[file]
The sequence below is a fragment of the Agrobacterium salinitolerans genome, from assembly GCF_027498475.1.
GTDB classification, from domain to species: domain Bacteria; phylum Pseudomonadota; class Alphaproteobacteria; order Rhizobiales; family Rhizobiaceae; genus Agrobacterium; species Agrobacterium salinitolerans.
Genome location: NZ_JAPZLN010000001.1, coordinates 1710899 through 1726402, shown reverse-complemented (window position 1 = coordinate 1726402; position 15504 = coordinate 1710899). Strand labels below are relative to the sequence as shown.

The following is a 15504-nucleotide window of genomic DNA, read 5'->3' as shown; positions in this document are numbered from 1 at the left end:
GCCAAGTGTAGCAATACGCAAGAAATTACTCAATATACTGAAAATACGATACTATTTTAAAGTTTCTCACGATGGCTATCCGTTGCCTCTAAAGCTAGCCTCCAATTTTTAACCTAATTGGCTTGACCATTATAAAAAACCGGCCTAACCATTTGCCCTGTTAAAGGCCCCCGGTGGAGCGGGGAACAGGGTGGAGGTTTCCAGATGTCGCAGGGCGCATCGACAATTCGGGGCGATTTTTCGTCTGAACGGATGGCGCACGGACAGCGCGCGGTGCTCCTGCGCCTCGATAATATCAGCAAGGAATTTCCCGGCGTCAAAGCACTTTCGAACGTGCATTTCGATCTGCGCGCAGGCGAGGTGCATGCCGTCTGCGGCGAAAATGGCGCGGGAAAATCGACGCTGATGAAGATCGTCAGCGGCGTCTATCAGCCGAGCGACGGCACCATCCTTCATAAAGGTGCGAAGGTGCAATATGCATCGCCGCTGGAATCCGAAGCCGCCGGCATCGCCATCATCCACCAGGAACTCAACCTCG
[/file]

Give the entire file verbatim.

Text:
The sequence below is a fragment of the Agrobacterium salinitolerans genome, from assembly GCF_027498475.1.
GTDB classification, from domain to species: domain Bacteria; phylum Pseudomonadota; class Alphaproteobacteria; order Rhizobiales; family Rhizobiaceae; genus Agrobacterium; species Agrobacterium salinitolerans.
Genome location: NZ_JAPZLN010000001.1, coordinates 1710899 through 1726402, shown reverse-complemented (window position 1 = coordinate 1726402; position 15504 = coordinate 1710899). Strand labels below are relative to the sequence as shown.

The following is a 15504-nucleotide window of genomic DNA, read 5'->3' as shown; positions in this document are numbered from 1 at the left end:
GCCAAGTGTAGCAATACGCAAGAAATTACTCAATATACTGAAAATACGATACTATTTTAAAGTTTCTCACGATGGCTATCCGTTGCCTCTAAAGCTAGCCTCCAATTTTTAACCTAATTGGCTTGACCATTATAAAAAACCGGCCTAACCATTTGCCCTGTTAAAGGCCCCCGGTGGAGCGGGGAACAGGGTGGAGGTTTCCAGATGTCGCAGGGCGCATCGACAATTCGGGGCGATTTTTCGTCTGAACGGATGGCGCACGGACAGCGCGCGGTGCTCCTGCGCCTCGATAATATCAGCAAGGAATTTCCCGGCGTCAAAGCACTTTCGAACGTGCATTTCGATCTGCGCGCAGGCGAGGTGCATGCCGTCTGCGGCGAAAATGGCGCGGGAAAATCGACGCTGATGAAGATCGTCAGCGGCGTCTATCAGCCGAGCGACGGCACCATCCTTCATAAAGGTGCGAAGGTGCAATATGCATCGCCGCTGGAATCCGAAGCCGCCGGCATCGCCATCATCCACCAGGAACTCAACCTCG